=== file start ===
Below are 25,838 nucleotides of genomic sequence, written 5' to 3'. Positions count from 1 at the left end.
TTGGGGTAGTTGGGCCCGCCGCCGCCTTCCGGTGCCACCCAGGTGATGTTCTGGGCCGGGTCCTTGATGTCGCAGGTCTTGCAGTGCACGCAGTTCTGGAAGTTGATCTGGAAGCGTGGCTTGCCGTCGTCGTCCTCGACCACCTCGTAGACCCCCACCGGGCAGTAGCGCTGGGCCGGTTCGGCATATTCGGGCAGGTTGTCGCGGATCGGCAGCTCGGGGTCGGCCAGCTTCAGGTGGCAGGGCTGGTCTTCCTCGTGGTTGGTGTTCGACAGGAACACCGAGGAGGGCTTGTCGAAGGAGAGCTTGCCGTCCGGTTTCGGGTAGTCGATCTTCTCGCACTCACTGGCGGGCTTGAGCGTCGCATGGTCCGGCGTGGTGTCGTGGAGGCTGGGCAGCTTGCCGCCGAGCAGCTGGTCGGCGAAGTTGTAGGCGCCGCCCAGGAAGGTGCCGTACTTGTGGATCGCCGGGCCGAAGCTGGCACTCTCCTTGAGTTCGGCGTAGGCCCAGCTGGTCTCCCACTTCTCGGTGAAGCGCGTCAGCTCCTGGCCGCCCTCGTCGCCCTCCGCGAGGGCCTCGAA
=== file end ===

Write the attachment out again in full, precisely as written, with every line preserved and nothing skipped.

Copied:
Below are 25,838 nucleotides of genomic sequence, written 5' to 3'. Positions count from 1 at the left end.
TTGGGGTAGTTGGGCCCGCCGCCGCCTTCCGGTGCCACCCAGGTGATGTTCTGGGCCGGGTCCTTGATGTCGCAGGTCTTGCAGTGCACGCAGTTCTGGAAGTTGATCTGGAAGCGTGGCTTGCCGTCGTCGTCCTCGACCACCTCGTAGACCCCCACCGGGCAGTAGCGCTGGGCCGGTTCGGCATATTCGGGCAGGTTGTCGCGGATCGGCAGCTCGGGGTCGGCCAGCTTCAGGTGGCAGGGCTGGTCTTCCTCGTGGTTGGTGTTCGACAGGAACACCGAGGAGGGCTTGTCGAAGGAGAGCTTGCCGTCCGGTTTCGGGTAGTCGATCTTCTCGCACTCACTGGCGGGCTTGAGCGTCGCATGGTCCGGCGTGGTGTCGTGGAGGCTGGGCAGCTTGCCGCCGAGCAGCTGGTCGGCGAAGTTGTAGGCGCCGCCCAGGAAGGTGCCGTACTTGTGGATCGCCGGGCCGAAGCTGGCACTCTCCTTGAGTTCGGCGTAGGCCCAGCTGGTCTCCCACTTCTCGGTGAAGCGCGTCAGCTCCTGGCCGCCCTCGTCGCCCTCCGCGAGGGCCTCGAA